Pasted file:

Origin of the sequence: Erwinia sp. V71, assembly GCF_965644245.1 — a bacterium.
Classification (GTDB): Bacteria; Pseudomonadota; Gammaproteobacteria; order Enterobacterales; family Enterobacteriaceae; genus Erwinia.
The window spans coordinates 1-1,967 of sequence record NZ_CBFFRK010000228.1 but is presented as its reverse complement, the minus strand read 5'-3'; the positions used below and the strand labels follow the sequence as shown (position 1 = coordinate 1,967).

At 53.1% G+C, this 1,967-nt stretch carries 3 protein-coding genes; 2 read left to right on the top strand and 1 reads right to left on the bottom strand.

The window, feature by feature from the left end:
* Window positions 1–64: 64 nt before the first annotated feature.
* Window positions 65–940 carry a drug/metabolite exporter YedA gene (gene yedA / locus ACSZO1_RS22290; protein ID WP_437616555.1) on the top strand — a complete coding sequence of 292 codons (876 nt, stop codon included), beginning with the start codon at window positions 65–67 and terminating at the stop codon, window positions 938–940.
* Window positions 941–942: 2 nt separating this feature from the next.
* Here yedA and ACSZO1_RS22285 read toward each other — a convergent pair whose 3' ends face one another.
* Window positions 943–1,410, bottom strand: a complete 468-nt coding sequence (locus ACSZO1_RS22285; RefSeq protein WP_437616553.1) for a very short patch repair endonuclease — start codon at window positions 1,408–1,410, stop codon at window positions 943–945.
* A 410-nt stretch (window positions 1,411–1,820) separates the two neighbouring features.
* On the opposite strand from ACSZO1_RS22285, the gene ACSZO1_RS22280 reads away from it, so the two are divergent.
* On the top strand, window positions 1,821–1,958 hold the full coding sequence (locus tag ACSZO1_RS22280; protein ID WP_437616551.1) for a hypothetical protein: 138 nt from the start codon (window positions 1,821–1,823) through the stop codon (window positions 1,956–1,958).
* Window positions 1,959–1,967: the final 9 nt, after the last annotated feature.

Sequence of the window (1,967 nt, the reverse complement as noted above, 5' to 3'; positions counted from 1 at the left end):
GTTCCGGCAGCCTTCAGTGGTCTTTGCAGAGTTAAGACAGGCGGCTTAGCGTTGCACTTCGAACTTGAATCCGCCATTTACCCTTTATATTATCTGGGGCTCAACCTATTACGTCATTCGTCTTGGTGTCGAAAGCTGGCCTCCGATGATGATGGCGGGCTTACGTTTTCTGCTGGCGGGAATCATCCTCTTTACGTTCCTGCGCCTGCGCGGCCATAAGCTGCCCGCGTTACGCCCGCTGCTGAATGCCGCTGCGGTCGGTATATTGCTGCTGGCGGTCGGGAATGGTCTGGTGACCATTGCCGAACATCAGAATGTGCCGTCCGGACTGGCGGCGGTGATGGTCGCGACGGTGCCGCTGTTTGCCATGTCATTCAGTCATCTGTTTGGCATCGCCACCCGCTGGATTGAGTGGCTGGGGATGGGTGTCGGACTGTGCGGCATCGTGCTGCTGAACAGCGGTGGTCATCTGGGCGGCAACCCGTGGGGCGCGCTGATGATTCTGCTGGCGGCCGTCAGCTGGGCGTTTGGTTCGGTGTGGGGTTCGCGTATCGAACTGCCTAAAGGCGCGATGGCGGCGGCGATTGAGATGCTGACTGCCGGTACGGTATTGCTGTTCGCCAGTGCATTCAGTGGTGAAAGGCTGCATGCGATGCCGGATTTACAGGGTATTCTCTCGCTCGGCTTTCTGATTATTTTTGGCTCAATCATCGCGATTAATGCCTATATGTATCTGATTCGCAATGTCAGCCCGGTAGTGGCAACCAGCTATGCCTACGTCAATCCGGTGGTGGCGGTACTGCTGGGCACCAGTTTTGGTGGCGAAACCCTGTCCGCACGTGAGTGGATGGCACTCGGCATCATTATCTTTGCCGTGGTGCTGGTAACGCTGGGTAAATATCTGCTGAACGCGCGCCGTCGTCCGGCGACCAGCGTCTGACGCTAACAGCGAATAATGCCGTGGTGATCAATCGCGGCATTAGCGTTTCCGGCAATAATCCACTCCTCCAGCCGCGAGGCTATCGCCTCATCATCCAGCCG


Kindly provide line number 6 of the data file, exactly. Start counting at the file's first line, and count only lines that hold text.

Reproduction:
* Window positions 1–64: 64 nt before the first annotated feature.